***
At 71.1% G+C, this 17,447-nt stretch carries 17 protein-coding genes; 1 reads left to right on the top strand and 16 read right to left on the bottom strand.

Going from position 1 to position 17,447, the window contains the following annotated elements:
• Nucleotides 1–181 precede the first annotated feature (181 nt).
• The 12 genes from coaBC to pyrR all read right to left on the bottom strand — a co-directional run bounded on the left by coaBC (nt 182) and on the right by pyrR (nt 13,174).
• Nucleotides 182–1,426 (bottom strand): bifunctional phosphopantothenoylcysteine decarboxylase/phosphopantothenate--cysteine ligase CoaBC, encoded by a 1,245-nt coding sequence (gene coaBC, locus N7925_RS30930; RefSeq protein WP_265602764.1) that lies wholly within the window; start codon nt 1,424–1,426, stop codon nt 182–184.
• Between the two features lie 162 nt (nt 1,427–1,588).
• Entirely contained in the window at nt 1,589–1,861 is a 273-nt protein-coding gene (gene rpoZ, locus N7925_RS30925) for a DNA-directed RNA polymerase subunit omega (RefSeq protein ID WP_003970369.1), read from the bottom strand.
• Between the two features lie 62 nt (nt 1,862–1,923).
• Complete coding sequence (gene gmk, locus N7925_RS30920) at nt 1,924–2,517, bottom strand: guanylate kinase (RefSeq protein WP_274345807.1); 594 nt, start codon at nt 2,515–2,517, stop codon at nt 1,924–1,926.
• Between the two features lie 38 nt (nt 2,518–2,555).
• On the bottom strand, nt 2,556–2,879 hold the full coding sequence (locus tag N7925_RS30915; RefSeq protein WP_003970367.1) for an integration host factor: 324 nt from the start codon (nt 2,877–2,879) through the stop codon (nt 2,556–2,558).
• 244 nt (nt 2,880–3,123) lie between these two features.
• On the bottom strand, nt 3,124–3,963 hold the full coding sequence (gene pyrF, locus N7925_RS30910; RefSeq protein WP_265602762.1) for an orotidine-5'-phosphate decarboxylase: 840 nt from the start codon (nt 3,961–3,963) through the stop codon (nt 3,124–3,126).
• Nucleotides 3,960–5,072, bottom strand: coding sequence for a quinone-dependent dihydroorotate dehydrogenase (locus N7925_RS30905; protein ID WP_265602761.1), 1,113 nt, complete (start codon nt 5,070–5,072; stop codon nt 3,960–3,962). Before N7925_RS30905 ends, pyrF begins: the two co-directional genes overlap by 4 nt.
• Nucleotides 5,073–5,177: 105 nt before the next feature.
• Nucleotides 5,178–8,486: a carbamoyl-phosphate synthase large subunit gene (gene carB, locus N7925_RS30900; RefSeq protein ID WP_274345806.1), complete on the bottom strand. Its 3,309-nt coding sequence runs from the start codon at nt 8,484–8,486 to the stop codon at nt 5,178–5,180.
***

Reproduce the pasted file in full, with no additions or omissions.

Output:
At 71.1% G+C, this 17,447-nt stretch carries 17 protein-coding genes; 1 reads left to right on the top strand and 16 read right to left on the bottom strand.

Going from position 1 to position 17,447, the window contains the following annotated elements:
• Nucleotides 1–181 precede the first annotated feature (181 nt).
• The 12 genes from coaBC to pyrR all read right to left on the bottom strand — a co-directional run bounded on the left by coaBC (nt 182) and on the right by pyrR (nt 13,174).
• Nucleotides 182–1,426 (bottom strand): bifunctional phosphopantothenoylcysteine decarboxylase/phosphopantothenate--cysteine ligase CoaBC, encoded by a 1,245-nt coding sequence (gene coaBC, locus N7925_RS30930; RefSeq protein WP_265602764.1) that lies wholly within the window; start codon nt 1,424–1,426, stop codon nt 182–184.
• Between the two features lie 162 nt (nt 1,427–1,588).
• Entirely contained in the window at nt 1,589–1,861 is a 273-nt protein-coding gene (gene rpoZ, locus N7925_RS30925) for a DNA-directed RNA polymerase subunit omega (RefSeq protein ID WP_003970369.1), read from the bottom strand.
• Between the two features lie 62 nt (nt 1,862–1,923).
• Complete coding sequence (gene gmk, locus N7925_RS30920) at nt 1,924–2,517, bottom strand: guanylate kinase (RefSeq protein WP_274345807.1); 594 nt, start codon at nt 2,515–2,517, stop codon at nt 1,924–1,926.
• Between the two features lie 38 nt (nt 2,518–2,555).
• On the bottom strand, nt 2,556–2,879 hold the full coding sequence (locus tag N7925_RS30915; RefSeq protein WP_003970367.1) for an integration host factor: 324 nt from the start codon (nt 2,877–2,879) through the stop codon (nt 2,556–2,558).
• 244 nt (nt 2,880–3,123) lie between these two features.
• On the bottom strand, nt 3,124–3,963 hold the full coding sequence (gene pyrF, locus N7925_RS30910; RefSeq protein WP_265602762.1) for an orotidine-5'-phosphate decarboxylase: 840 nt from the start codon (nt 3,961–3,963) through the stop codon (nt 3,124–3,126).
• Nucleotides 3,960–5,072, bottom strand: coding sequence for a quinone-dependent dihydroorotate dehydrogenase (locus N7925_RS30905; protein ID WP_265602761.1), 1,113 nt, complete (start codon nt 5,070–5,072; stop codon nt 3,960–3,962). Before N7925_RS30905 ends, pyrF begins: the two co-directional genes overlap by 4 nt.
• Nucleotides 5,073–5,177: 105 nt before the next feature.
• Nucleotides 5,178–8,486: a carbamoyl-phosphate synthase large subunit gene (gene carB, locus N7925_RS30900; RefSeq protein ID WP_274345806.1), complete on the bottom strand. Its 3,309-nt coding sequence runs from the start codon at nt 8,484–8,486 to the stop codon at nt 5,178–5,180.